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New York Times bestselling author Lauren Oliver delivers a gripping story perfect for fans of We Were Liars and I Was Here, about two sisters inexorably altered by a terrible accident.
Dara and Nick used to be inseparable, but that was before the accident that left Dara's beautiful face scarred and the two sisters totally estranged.
When Dara vanishes on her birthday, Nick thinks Dara is just playing around. But another girl, nine-year-old Madeline Snow, has vanished, too, and Nick becomes increasingly convinced that the two disappearances are linked. Now Nick has to find her sister, before it's too late.
In this edgy and compelling novel, Lauren Oliver creates a world of intrigue, loss, and suspicion as two sisters search to find themselves, and each other.
asking me to bring Dara along. Then I hate myself for having to wonder it. Before they hooked up, there was never any weirdness between us. One more thing that Dara ruined because she felt like it, because she had an itch, an urge, a whim. He’s so fuckable, I remember her saying one morning, out of the blue, when we’d all gone across the street to Upper Reaches Park to watch his Ultimate Frisbee game. Did you ever notice that he’s undeniably fuckable? As we were watching him run across the ball
around condoms in your bag? That’s right, N. Two can play at this game. Love, Lil Sis JULY 21 Nick It’s day two of my FanLand career and I’m already running late. I’m in the kitchen, slugging Mom’s coffee, which tastes alarmingly like something you’d use to clean drain pipes, when the knocking starts. “I’ll get it!” I shout, partly because I’m on my way out and partly because Mom’s still in the bathroom, doing whatever she does in the morning, creams and lotions and layers of makeup and a
the cop standing on the front porch, and for a moment my whole chest seizes and time stills or leaps backward and I think, Dara. Something happened to Dara. Then I remember that Dara came home last night. I heard her, clomping around upstairs and playing snippets of weird Scandinavian dance tech, as though deliberately trying to annoy me. The cop, a woman, is holding my favorite field hockey sweatshirt. “Are you Nicole Warren?” She pronounces my name as if it’s a dirty word, reading off the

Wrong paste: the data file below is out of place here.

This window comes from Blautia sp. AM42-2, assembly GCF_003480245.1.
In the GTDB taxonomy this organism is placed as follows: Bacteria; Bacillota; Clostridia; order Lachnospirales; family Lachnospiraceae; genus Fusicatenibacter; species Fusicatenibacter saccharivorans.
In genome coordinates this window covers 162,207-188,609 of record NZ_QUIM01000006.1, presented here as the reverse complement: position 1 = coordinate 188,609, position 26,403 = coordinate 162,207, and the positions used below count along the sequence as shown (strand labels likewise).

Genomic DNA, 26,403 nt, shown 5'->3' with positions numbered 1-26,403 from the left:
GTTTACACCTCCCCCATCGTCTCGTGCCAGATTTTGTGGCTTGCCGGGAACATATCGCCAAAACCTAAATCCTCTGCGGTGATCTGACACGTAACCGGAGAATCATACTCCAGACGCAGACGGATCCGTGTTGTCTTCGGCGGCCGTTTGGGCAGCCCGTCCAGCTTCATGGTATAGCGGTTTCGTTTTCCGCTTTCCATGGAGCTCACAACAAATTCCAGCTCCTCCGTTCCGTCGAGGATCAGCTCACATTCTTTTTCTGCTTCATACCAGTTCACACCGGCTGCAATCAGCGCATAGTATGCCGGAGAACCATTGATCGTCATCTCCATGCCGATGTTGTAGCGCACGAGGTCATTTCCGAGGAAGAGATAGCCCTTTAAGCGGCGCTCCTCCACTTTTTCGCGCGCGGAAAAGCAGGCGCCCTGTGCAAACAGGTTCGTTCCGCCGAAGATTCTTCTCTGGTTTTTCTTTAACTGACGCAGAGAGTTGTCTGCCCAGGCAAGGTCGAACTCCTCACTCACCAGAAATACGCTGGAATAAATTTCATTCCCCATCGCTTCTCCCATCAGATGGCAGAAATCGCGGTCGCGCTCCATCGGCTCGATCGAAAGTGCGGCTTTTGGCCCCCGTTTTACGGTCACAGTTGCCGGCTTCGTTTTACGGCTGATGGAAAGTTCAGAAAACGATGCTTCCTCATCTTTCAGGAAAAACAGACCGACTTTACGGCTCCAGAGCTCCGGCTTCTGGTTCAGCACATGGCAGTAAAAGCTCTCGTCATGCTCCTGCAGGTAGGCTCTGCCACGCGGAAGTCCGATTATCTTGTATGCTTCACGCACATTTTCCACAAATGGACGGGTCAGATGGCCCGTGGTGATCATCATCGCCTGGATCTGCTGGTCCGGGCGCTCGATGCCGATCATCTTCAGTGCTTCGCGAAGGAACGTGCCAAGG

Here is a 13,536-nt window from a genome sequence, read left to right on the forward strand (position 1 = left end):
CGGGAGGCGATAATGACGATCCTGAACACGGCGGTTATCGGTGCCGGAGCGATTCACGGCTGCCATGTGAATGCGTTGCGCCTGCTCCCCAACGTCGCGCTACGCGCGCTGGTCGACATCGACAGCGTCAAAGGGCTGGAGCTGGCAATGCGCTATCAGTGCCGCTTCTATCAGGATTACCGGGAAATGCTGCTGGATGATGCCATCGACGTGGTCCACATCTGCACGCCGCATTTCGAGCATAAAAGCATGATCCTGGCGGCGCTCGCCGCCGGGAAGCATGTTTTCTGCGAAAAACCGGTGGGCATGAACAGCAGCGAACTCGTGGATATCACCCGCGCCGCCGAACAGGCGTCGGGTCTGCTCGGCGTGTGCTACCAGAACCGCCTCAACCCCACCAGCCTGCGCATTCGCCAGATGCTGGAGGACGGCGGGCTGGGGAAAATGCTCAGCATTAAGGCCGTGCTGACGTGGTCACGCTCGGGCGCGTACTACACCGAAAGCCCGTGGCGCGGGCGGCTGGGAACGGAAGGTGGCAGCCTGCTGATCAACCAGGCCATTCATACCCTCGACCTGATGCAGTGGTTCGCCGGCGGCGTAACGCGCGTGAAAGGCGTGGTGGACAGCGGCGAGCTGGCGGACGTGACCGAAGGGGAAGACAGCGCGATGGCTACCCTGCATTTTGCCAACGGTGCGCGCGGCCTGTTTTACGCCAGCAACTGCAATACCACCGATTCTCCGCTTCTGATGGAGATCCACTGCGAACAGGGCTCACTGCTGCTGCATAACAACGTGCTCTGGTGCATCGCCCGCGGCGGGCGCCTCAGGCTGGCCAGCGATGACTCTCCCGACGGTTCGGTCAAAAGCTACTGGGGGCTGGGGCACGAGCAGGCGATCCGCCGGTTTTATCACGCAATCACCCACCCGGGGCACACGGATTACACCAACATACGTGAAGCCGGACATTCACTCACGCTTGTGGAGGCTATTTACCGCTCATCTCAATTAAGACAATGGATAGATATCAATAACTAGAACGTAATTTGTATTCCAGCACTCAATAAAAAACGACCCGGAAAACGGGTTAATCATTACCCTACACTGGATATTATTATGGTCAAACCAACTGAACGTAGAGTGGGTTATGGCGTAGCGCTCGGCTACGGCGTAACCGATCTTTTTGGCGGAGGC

laughter, apparently not realizing that this isn’t part of the show, as Rogers stands, gape-mouthed, having lost the thread of the music. The fat woman is fighting her way toward the stage, and I stand up to help, forgetting about the mermaid costume and the fact that my legs are suctioned together. Instead I pitch forward, face-first, landing hard on the ground and cutting my palms on the pavement. Now the laughter has swelled to an ocean of sound. I can just barely make out cries of The
napkins printed with the Beamer’s logo. “Casey,” the bouncer says. “A girl for Andre.” After shepherding me inside, he immediately abandons us. The door seals out most of the noise from outside. Still, I can feel the pulsating bass rhythm, beating up through my feet. “Sit down,” the woman—Casey—says, her eyes glued to a computer screen. “Give me a second. This fucking system . . .” She works her keyboard like she’s trying to punch it to death, then abruptly shoves her computer aside. She’s